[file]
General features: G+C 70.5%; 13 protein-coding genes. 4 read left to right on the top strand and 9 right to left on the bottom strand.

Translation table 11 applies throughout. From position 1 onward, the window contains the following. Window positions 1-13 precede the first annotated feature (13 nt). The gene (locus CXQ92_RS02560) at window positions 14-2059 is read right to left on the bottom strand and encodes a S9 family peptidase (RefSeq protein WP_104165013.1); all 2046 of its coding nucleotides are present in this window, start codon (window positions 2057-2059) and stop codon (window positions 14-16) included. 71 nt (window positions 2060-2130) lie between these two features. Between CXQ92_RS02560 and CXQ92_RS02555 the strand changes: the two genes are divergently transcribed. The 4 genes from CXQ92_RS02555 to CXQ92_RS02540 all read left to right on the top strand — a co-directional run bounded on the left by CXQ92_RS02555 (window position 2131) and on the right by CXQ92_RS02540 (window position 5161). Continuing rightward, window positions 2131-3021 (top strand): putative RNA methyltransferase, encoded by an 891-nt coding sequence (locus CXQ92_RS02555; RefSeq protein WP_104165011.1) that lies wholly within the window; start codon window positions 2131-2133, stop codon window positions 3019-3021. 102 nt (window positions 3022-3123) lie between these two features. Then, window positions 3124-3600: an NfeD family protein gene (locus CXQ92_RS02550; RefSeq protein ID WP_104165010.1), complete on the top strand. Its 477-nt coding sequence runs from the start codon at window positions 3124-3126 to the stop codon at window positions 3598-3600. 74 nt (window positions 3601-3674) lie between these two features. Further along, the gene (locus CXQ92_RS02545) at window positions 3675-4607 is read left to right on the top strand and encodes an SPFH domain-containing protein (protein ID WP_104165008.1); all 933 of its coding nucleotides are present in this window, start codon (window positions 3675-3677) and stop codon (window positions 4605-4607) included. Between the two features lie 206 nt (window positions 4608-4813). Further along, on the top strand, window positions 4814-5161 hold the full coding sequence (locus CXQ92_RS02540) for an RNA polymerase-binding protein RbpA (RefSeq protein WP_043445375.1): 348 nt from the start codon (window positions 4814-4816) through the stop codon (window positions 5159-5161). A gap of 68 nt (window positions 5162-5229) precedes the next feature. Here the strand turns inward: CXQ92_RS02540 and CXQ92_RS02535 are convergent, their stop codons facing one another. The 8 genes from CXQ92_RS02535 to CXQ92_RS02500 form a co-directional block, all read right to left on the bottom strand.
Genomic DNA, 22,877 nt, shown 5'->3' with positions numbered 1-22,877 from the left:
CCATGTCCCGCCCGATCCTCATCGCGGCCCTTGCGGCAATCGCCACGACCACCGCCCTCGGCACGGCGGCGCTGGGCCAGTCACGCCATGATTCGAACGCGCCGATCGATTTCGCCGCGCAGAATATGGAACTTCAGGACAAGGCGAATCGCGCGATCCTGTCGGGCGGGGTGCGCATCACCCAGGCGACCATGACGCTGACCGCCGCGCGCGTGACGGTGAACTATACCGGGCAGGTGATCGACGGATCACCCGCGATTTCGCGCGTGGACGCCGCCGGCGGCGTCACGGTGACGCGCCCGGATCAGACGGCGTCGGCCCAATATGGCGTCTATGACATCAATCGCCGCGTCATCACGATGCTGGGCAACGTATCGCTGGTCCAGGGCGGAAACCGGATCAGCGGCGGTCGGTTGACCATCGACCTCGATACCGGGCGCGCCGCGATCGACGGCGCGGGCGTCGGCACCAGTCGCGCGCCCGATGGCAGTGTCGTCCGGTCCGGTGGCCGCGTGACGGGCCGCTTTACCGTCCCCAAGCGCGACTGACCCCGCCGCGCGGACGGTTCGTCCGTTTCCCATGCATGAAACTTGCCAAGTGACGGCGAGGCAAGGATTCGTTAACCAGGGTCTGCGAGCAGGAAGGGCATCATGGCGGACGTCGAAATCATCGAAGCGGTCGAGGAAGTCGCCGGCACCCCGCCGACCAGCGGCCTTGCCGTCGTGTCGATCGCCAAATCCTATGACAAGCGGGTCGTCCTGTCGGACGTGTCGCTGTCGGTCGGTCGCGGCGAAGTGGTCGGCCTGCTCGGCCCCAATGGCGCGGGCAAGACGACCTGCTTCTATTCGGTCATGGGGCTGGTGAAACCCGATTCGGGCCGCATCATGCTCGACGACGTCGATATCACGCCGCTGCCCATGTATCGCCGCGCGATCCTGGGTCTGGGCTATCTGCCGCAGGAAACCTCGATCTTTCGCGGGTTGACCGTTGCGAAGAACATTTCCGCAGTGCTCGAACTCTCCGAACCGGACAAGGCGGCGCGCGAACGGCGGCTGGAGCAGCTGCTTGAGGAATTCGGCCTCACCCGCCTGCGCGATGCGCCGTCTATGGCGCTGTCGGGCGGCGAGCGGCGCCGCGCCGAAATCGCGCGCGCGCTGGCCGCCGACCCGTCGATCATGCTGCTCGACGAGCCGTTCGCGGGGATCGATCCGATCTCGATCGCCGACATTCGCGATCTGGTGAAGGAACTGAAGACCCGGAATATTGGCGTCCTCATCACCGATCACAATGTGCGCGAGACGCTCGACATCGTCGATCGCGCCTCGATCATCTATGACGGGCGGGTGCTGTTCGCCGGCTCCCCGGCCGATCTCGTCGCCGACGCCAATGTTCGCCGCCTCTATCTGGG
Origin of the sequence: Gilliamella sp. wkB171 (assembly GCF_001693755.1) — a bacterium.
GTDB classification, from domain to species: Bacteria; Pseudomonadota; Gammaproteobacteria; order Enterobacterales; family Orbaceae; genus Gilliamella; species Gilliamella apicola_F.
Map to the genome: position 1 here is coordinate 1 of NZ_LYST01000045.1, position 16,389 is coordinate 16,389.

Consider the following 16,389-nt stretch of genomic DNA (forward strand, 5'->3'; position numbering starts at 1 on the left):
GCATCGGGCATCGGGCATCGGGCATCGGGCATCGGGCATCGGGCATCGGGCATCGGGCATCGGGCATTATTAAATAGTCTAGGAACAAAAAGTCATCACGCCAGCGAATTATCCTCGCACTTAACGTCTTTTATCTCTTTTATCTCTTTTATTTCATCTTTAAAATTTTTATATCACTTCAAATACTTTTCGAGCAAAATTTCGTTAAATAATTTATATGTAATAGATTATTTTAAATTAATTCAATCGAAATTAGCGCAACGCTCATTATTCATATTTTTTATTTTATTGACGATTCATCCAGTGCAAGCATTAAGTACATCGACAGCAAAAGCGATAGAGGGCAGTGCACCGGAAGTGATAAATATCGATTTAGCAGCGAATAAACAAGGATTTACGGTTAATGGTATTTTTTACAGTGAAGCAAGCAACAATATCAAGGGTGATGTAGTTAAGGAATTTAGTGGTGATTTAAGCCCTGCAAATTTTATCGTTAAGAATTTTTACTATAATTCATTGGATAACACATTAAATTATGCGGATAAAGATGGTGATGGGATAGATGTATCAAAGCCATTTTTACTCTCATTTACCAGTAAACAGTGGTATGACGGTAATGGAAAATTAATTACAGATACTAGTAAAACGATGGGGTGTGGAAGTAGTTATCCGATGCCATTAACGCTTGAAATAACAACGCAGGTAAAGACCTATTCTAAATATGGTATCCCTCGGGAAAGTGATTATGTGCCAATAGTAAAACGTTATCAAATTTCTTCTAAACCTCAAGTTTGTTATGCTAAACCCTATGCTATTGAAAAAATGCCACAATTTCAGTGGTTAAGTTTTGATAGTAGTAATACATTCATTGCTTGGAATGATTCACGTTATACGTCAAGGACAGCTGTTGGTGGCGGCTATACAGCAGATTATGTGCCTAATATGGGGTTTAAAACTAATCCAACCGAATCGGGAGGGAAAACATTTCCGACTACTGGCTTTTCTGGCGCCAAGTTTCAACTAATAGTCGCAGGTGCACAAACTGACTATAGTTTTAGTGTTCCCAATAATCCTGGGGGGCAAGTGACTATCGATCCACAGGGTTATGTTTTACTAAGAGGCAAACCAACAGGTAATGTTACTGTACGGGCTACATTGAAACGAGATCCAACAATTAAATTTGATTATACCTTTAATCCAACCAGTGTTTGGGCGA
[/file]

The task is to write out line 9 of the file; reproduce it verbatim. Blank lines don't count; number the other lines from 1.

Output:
GCATCGGGCATCGGGCATCGGGCATCGGGCATCGGGCATCGGGCATCGGGCATCGGGCATCGGGCATTATTAAATAGTCTAGGAACAAAAAGTCATCACGCCAGCGAATTATCCTCGCACTTAACGTCTTTTATCTCTTTTATCTCTTTTATTTCATCTTTAAAATTTTTATATCACTTCAAATACTTTTCGAGCAAAATTTCGTTAAATAATTTATATGTAATAGATTATTTTAAATTAATTCAATCGAAATTAGCGCAACGCTCATTATTCATATTTTTTATTTTATTGACGATTCATCCAGTGCAAGCATTAAGTACATCGACAGCAAAAGCGATAGAGGGCAGTGCACCGGAAGTGATAAATATCGATTTAGCAGCGAATAAACAAGGATTTACGGTTAATGGTATTTTTTACAGTGAAGCAAGCAACAATATCAAGGGTGATGTAGTTAAGGAATTTAGTGGTGATTTAAGCCCTGCAAATTTTATCGTTAAGAATTTTTACTATAATTCATTGGATAACACATTAAATTATGCGGATAAAGATGGTGATGGGATAGATGTATCAAAGCCATTTTTACTCTCATTTACCAGTAAACAGTGGTATGACGGTAATGGAAAATTAATTACAGATACTAGTAAAACGATGGGGTGTGGAAGTAGTTATCCGATGCCATTAACGCTTGAAATAACAACGCAGGTAAAGACCTATTCTAAATATGGTATCCCTCGGGAAAGTGATTATGTGCCAATAGTAAAACGTTATCAAATTTCTTCTAAACCTCAAGTTTGTTATGCTAAACCCTATGCTATTGAAAAAATGCCACAATTTCAGTGGTTAAGTTTTGATAGTAGTAATACATTCATTGCTTGGAATGATTCACGTTATACGTCAAGGACAGCTGTTGGTGGCGGCTATACAGCAGATTATGTGCCTAATATGGGGTTTAAAACTAATCCAACCGAATCGGGAGGGAAAACATTTCCGACTACTGGCTTTTCTGGCGCCAAGTTTCAACTAATAGTCGCAGGTGCACAAACTGACTATAGTTTTAGTGTTCCCAATAATCCTGGGGGGCAAGTGACTATCGATCCACAGGGTTATGTTTTACTAAGAGGCAAACCAACAGGTAATGTTACTGTACGGGCTACATTGAAACGAGATCCAACAATTAAATTTGATTATACCTTTAATCCAACCAGTGTTTGGGCGA